There were others who found fault with Amish and Mennonites in America who “kept Dutch” and also High German, namely progressive Mennonites. One of the most prominent critics of his Old Order cousins was none other than Harold S. Bender (1897–1962). In the Mennonite Encyclopedia, of which he was a founding editor, Bender wrote an essay whose title, “Language Problem,”5 suggests its largely negative thesis.

Bender begins his essay by acknowledging that the maintenance of uniquely in-group languages served Anabaptists well historically as a useful expression of “nonconformity to the world.” “On the other hand,” Bender continues,

… the language breach has usually prevented a program of active evangelism and outreach, and has imposed a necessary system of private or parochial schools. As long as the breach with the surrounding culture and language was complete and continuous, problems of adjustment, either of the group with the outside world, or of individuals to individuals within the group, seldom arose. However, when the breach has been only partial, or when individuals or a subgroup within the larger group become wholly or partially assimilated to the “outside” language, serious problems of internal adjustment have arisen. At times this has been a problem of adjustment between the generations, so that youth has come into conflict with age, and usually large numbers of the youth have been lost to the group and its faith and way of life. At other times factionalism has arisen, resulting in serious schisms. Conservative groups attempting to hold the language line have died out because of failure to adjust to the new environment. Successful maintenance of small language enclaves detached from any larger language culture body has resulted in cultural and intellectual impoverishment, frequently with attendant religious losses. The battle to maintain the language has usually been fought with religious sanctions which have at times gone to the extreme of claims of higher spiritual values for the mother tongue as compared with the new tongue and of forfeiture of group principles and even faith in God in case of surrender of the language. Usually the transition from one language to another has required two or more generations of confusion and turmoil with considerable loss of membership en route, as well as the diversion of much energy from constructive work. The effect in literary production and consumption by the group is also usually very detrimental.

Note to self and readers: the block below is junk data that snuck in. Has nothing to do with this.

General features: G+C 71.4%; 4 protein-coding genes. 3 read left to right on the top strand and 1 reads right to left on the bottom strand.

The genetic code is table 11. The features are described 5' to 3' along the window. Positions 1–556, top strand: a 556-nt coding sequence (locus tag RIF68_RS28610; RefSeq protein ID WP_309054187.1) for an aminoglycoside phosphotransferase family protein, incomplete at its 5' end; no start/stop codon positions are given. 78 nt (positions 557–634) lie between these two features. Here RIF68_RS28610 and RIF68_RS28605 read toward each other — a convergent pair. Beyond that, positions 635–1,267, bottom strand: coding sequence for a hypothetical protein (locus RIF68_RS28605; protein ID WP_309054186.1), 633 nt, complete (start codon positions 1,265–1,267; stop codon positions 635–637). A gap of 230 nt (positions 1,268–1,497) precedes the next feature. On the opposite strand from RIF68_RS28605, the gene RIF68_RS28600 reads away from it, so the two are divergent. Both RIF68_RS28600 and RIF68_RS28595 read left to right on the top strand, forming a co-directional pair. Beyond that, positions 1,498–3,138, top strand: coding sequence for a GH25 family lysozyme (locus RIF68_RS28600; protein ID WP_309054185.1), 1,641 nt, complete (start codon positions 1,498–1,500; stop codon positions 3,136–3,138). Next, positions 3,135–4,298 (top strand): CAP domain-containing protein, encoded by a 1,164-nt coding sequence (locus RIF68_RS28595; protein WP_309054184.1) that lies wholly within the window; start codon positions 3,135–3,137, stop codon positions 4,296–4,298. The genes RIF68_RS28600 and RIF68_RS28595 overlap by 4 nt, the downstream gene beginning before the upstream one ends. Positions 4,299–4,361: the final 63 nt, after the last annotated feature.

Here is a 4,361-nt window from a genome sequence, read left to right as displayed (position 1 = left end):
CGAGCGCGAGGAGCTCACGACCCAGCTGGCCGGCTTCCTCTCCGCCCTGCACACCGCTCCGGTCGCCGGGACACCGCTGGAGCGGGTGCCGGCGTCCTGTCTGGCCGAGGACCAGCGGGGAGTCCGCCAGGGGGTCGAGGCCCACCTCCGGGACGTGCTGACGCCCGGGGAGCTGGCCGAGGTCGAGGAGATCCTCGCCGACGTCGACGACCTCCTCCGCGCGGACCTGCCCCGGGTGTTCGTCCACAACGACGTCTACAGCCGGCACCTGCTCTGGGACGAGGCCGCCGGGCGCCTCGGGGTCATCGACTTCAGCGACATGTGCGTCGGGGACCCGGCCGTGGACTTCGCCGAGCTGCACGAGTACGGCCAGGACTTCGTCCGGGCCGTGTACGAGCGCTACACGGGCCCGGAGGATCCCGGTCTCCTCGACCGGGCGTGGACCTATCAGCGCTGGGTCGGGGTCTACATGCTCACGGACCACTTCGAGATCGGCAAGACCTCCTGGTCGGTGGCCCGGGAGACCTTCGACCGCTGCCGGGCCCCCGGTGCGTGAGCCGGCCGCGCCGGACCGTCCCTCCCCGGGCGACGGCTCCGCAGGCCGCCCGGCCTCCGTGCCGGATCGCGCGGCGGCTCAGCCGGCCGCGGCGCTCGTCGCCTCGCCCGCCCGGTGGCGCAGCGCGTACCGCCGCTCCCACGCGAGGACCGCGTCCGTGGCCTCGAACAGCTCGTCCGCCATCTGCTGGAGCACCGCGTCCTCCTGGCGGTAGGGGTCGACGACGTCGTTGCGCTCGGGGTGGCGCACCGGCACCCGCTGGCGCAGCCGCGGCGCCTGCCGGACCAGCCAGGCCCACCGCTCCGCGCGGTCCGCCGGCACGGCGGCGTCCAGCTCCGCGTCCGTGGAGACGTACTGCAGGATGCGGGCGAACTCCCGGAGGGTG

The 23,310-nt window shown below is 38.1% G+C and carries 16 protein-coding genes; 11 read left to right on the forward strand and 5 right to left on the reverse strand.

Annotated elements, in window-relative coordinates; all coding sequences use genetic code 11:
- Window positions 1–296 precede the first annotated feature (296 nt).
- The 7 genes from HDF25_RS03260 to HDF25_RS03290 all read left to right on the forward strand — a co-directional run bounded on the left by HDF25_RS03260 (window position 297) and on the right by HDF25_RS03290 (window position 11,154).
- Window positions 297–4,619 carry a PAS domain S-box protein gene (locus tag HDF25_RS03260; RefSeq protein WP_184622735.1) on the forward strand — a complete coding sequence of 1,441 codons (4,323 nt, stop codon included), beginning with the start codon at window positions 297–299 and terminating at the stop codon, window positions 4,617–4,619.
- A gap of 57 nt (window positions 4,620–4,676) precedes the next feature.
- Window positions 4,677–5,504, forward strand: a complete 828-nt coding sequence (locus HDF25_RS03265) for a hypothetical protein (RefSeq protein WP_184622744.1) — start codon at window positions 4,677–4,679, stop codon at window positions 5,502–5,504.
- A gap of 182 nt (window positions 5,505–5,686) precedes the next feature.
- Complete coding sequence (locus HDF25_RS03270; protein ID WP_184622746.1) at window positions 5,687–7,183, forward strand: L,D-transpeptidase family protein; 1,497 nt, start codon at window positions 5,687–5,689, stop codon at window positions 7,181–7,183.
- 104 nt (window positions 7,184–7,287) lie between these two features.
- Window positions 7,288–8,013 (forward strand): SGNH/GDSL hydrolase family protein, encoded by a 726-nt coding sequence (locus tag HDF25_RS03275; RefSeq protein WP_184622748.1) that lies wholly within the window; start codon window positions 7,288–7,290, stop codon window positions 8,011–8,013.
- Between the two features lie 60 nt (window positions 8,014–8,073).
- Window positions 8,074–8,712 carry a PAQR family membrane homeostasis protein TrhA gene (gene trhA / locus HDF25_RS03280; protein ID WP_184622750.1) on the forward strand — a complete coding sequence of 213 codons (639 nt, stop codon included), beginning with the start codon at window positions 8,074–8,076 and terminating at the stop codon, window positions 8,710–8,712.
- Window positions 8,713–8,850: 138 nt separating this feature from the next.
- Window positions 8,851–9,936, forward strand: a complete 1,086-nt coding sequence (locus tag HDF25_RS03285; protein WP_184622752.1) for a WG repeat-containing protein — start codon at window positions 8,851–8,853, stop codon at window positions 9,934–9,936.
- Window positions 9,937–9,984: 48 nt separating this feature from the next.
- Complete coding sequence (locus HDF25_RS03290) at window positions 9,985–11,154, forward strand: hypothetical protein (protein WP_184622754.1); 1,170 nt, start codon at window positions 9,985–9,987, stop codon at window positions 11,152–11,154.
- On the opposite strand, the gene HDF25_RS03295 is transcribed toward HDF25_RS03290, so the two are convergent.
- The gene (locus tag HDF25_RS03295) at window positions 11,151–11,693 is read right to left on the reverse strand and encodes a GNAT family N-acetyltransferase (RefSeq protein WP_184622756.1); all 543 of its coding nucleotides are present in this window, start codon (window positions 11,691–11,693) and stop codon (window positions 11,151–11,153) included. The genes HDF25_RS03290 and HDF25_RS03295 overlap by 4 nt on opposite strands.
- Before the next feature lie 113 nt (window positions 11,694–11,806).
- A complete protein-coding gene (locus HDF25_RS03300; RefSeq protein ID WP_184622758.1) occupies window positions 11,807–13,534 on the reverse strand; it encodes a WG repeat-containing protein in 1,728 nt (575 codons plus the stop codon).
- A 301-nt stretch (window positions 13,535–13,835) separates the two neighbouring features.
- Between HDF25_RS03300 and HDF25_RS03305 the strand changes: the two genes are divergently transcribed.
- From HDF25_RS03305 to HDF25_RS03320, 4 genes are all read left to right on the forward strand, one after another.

Bender’s critical views are understandable from his exceptional biography: he was a forward-looking Mennonite who pursued higher education in both the US and Germany, where he earned his Ph.D. at the University of Heidelberg. His wife, Elizabeth Horsch Bender (1895–1988), was the daughter of Mennonite immigrants from Germany and studied German in college and graduate school, going on to devote her professional life to work as a teacher of German and translator. While not exactly Germanophiles, the Benders clearly shared the prescriptive outlook of contemporary educated speakers of European German and viewed the sociolinguistic situation of their Old Order (and Old Colony) brethren as spiritually deleterious. Bender concludes his 1957 essay as follows:

The language problem has been further complicated for the Mennonites by the maintenance of dialects or sub-languages, e.g., the Plattdeutsch among the Russian Mennonite immigrants in North and South America and the Pennsylvania-Dutch among the Old Order Amish. In such groups where the dialect has displaced the High German, at least relatively, the people have lost almost all touch with the literary German language except Bible reading, and therefore have largely stopped reading serious literature of either religious or secular character, with resulting cultural and religious impoverishment.

Sometimes the theory of the cultural value of using two languages has been propounded to support retention of the “mother tongue.” Actually, it is probable that only highly intelligent persons who diligently pursue both languages on a literary level profit from this dualism. More common outcomes are the failure to master either language adequately, confusion of vocabulary and ideas, undesirable carryover of idioms from one language to the other (Germanisms in English and Anglicisms in German), and undesirable foreign accents which handicap individuals in their speaking and other expression as they move in public life.